Boston, MA -- According to a large, long-term study from Harvard School of Public Health (HSPH), 40% of all colorectal cancers might be prevented if people underwent regular colonoscopy screening. The new research also supports existing guidelines that recommend that people with an average risk of colorectal cancer should have a colonoscopy every 10 years.
The new study helps address previous uncertainty about the effectiveness of colonoscopy in reducing colorectal cancer incidence and mortality -- particularly among people with cancer that originates in the proximal, or upper part of the colon.
The study appears in the September 19, 2013 edition of the New England Journal of Medicine.
"Colonoscopy is the most commonly used screening test in the U.S. but there was insufficient evidence on how much it reduces the risk of proximal colon cancer and how often people should undergo the procedure," said Shuji Ogino, co-senior author and associate professor in the Department of Epidemiology at HSPH. "Our study provides strong evidence that colonoscopy is an effective technique for preventing cancers of both distal and proximal regions of the colorectum, while sigmoidoscopy alone is insufficient for preventing proximal cancer."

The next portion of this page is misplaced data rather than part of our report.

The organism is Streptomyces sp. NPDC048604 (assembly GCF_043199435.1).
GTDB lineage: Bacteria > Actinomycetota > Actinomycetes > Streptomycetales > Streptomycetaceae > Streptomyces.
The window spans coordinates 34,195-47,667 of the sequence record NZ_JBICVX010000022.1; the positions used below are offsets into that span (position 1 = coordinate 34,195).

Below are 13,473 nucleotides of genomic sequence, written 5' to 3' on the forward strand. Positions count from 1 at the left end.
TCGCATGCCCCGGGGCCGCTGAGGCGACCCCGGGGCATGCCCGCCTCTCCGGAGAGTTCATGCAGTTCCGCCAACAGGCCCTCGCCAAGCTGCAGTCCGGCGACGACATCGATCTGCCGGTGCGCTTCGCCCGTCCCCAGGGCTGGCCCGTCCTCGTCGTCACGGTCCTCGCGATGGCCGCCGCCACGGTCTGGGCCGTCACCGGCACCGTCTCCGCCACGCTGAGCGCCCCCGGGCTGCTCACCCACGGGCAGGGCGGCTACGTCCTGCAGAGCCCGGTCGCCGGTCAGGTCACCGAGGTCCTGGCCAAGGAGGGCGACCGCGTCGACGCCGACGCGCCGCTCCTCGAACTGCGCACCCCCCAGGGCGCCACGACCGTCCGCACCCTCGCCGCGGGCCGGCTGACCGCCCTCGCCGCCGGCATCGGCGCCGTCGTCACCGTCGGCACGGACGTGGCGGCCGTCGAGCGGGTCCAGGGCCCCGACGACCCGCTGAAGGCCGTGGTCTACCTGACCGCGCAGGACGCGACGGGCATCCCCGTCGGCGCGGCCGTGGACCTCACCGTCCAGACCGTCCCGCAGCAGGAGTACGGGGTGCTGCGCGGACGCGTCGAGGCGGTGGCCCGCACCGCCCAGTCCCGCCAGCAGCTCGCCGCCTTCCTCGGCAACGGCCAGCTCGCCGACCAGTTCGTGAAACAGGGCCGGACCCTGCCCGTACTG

According to the most recent statistics from the Centers for Disease Control and Prevention, nearly 137,000 people in the U.S. were diagnosed with colorectal cancer in 2009, and nearly 52,000 died that year from the disease. Colorectal cancer is the second-leading cause of cancer-related death in the nation.
The researchers analyzed data from 88,902 participants in two long-term studies: the Nurses' Health Study and the Health Professionals Follow-up Study. Based on data from questionnaires that participants filled out every two years between 1988 and 2008, the researchers obtained information on colonoscopy and sigmoidoscopy procedures. They documented 1,815 cases of colorectal cancer and 474
|Contact: Marge Dwyer|
Harvard School of Public Health